What’s at stake? Different roles offer different answers.

HR is worried about…

Unhappy employees

Employee turnover

Difficulties attracting talent

The C-Suite is worried about…

Decreased revenue


Increased costs for employees

We picked the brains of our survey respondents, asking about their expectations if healthcare and benefits costs aren’t controlled, and what happens on that unsustainable trajectory. To get a full picture of their robust opinions, we gave them the opportunity to submit open responses. 

Looking for the most common themes, we found that HR is concerned about employee happiness, while the C-suite is focused on the bottom line. The quoted answers below illustrate the difference in opinion between the two camps. 

What are the expected consequences for the business if healthcare and benefits costs are not controlled?


“Can’t provide benefits and therefore won’t be able to keep good employees

“Lack of happiness and overall production among employees if there is too much cost or poor benefits”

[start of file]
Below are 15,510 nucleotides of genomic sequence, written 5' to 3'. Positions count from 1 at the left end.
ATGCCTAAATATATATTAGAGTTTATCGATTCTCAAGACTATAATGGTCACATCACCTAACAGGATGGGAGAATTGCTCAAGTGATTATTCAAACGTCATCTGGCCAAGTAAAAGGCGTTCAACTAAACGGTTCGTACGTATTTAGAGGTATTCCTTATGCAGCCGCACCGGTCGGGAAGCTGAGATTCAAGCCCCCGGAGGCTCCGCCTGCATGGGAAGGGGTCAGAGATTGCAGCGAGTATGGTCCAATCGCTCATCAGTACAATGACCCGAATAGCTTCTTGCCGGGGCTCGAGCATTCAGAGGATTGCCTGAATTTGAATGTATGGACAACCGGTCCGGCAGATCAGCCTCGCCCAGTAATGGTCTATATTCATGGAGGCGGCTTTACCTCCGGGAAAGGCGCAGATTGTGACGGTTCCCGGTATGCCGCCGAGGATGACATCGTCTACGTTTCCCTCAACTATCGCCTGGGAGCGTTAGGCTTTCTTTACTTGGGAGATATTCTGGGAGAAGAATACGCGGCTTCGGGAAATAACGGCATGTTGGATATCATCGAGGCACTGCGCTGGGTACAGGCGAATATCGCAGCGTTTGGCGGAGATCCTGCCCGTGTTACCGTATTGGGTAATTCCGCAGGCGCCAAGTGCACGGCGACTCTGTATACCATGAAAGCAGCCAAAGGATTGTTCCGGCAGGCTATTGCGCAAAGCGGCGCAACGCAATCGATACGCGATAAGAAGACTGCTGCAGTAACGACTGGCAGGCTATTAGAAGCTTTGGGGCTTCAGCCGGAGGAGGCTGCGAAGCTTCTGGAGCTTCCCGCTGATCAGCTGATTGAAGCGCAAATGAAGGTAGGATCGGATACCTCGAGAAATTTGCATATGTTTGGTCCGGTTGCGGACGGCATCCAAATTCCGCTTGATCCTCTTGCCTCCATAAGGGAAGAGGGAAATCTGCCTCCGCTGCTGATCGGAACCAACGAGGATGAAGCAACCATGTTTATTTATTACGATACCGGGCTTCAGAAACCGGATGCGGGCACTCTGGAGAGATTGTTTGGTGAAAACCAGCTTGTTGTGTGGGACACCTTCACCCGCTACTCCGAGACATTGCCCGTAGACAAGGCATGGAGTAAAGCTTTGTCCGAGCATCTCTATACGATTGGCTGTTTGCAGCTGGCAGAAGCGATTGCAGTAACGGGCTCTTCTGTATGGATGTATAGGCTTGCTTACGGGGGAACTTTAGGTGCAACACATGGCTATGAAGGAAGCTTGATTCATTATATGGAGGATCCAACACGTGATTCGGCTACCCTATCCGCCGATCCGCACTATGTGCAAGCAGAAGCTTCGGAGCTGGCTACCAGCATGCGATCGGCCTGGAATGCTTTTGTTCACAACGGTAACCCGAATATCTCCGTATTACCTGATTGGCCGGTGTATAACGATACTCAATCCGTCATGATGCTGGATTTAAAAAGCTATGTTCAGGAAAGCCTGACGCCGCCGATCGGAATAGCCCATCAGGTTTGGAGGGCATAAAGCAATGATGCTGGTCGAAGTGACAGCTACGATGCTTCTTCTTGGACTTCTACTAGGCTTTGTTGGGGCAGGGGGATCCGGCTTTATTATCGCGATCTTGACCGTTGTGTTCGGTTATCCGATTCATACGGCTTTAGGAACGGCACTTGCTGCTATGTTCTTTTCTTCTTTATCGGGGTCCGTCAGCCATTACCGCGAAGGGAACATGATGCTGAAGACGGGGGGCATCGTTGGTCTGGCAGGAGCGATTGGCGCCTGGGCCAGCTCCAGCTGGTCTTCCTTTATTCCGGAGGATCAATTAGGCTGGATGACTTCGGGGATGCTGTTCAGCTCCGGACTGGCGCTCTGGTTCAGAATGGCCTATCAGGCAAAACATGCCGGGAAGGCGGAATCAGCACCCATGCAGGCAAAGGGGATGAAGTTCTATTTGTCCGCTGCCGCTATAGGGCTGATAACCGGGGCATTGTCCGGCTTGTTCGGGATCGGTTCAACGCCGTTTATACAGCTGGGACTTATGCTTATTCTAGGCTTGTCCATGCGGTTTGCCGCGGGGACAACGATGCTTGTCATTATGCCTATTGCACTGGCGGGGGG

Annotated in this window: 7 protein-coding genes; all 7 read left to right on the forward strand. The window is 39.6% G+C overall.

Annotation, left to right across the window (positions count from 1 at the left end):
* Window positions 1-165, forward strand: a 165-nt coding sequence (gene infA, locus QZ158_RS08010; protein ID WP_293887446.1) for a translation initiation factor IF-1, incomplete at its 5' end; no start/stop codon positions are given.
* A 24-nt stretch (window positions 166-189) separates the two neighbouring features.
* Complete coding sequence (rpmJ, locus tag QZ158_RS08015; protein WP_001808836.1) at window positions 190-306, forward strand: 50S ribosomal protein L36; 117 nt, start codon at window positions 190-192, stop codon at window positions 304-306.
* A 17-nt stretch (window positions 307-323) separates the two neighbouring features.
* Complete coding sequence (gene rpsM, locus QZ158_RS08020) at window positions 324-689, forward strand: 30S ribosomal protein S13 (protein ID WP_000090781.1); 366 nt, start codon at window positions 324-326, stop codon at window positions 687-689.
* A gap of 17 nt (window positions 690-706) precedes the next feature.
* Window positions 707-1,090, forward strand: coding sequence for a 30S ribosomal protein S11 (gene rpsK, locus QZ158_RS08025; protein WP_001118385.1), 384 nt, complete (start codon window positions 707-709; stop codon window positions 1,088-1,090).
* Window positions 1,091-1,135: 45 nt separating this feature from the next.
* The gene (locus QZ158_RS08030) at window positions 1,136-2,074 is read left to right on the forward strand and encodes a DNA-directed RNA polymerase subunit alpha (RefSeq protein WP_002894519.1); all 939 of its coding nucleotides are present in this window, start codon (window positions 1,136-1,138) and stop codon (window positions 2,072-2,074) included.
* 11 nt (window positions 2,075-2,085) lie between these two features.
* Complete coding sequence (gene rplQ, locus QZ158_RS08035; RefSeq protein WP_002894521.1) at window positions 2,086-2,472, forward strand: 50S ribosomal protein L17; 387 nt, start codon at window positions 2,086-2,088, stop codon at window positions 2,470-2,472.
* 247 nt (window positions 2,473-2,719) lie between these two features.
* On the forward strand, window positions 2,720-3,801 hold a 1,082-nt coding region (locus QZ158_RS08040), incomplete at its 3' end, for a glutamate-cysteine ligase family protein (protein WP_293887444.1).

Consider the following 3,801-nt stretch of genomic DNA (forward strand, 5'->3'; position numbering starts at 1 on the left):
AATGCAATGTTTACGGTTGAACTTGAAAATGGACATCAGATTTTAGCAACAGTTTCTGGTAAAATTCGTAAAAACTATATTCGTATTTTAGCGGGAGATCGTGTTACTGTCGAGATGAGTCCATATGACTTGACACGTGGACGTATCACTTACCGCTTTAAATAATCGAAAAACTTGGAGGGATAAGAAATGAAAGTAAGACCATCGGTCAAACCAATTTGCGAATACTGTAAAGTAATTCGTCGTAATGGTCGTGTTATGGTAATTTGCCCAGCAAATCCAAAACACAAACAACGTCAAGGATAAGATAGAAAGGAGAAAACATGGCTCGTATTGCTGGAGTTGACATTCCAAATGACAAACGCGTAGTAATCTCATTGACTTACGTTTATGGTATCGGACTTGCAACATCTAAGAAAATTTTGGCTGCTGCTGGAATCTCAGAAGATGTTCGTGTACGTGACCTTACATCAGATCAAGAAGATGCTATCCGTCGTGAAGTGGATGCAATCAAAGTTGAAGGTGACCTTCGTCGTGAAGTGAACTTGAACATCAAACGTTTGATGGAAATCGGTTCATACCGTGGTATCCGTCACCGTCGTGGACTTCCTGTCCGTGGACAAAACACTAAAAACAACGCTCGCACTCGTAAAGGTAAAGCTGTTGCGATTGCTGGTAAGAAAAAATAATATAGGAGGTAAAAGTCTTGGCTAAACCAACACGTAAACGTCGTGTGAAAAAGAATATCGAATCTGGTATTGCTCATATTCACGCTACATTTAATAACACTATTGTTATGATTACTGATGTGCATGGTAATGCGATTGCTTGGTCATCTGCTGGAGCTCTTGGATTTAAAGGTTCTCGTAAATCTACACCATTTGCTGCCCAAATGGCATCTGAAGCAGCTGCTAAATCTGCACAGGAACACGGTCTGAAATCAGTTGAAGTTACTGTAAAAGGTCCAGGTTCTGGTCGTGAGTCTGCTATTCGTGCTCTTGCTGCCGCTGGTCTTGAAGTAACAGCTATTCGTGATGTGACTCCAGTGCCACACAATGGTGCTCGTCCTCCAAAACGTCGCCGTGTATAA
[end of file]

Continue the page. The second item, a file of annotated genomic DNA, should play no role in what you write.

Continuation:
“Unhappy employees and inability to keep them

“Makes the company less attractive to potential employees

“It will be difficult to retain talent and keep up with our competitors”


“Reduction in force (RIF) and/or layoffs

“The business could very well go under if the healthcare costs and expenditures are not controlled”

“The costs of healthcare will continue to rise making it nearly impossible to offer benefits that our employees truly deserve”

“We will not be able to afford the benefits and employees will have to pay more out of their paychecks

Decreased revenue growth”

“Higher spend, less ROI, less company revenue and more employee health incidents”

Section 5 Takeaways

What’s it mean?

When you think about it, it’s only natural that the C-suite and HR won’t see eye-to-eye on every issue. The two teams have different focus areas and functions, as they’re supposed to. While C-suite worries about a business’s bottom line, HR prioritizes its people. As such, these different concerns translate to how they view the impact of rising healthcare costs.